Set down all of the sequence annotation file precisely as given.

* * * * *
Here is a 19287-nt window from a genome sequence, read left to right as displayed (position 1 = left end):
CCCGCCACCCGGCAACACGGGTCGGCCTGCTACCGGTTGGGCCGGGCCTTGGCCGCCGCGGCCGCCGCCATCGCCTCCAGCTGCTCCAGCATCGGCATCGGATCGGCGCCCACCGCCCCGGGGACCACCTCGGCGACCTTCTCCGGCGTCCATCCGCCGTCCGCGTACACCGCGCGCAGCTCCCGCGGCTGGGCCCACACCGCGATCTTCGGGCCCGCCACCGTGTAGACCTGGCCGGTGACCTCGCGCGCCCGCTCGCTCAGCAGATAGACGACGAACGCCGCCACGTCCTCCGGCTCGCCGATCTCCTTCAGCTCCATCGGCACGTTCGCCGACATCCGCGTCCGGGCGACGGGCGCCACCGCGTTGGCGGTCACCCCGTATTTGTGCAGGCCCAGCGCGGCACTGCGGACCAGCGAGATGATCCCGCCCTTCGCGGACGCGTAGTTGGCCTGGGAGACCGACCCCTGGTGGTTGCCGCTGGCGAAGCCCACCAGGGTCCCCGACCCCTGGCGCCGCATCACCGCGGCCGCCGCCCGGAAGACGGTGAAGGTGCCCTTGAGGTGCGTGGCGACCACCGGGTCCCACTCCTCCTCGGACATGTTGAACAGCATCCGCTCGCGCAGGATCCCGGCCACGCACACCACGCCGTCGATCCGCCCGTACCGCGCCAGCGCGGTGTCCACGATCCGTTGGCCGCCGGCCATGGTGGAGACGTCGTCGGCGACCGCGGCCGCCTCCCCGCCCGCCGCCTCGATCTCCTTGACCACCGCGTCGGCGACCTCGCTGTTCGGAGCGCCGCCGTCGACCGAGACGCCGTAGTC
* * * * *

Here is a 19287-nt window from a genome sequence, read left to right as displayed (position 1 = left end):
CCCGCCACCCGGCAACACGGGTCGGCCTGCTACCGGTTGGGCCGGGCCTTGGCCGCCGCGGCCGCCGCCATCGCCTCCAGCTGCTCCAGCATCGGCATCGGATCGGCGCCCACCGCCCCGGGGACCACCTCGGCGACCTTCTCCGGCGTCCATCCGCCGTCCGCGTACACCGCGCGCAGCTCCCGCGGCTGGGCCCACACCGCGATCTTCGGGCCCGCCACCGTGTAGACCTGGCCGGTGACCTCGCGCGCCCGCTCGCTCAGCAGATAGACGACGAACGCCGCCACGTCCTCCGGCTCGCCGATCTCCTTCAGCTCCATCGGCACGTTCGCCGACATCCGCGTCCGGGCGACGGGCGCCACCGCGTTGGCGGTCACCCCGTATTTGTGCAGGCCCAGCGCGGCACTGCGGACCAGCGAGATGATCCCGCCCTTCGCGGACGCGTAGTTGGCCTGGGAGACCGACCCCTGGTGGTTGCCGCTGGCGAAGCCCACCAGGGTCCCCGACCCCTGGCGCCGCATCACCGCGGCCGCCGCCCGGAAGACGGTGAAGGTGCCCTTGAGGTGCGTGGCGACCACCGGGTCCCACTCCTCCTCGGACATGTTGAACAGCATCCGCTCGCGCAGGATCCCGGCCACGCACACCACGCCGTCGATCCGCCCGTACCGCGCCAGCGCGGTGTCCACGATCCGTTGGCCGCCGGCCATGGTGGAGACGTCGTCGGCGACCGCGGCCGCCTCCCCGCCCGCCGCCTCGATCTCCTTGACCACCGCGTCGGCGACCTCGCTGTTCGGAGCGCCGCCGTCGACCGAGACGCCGTAGTC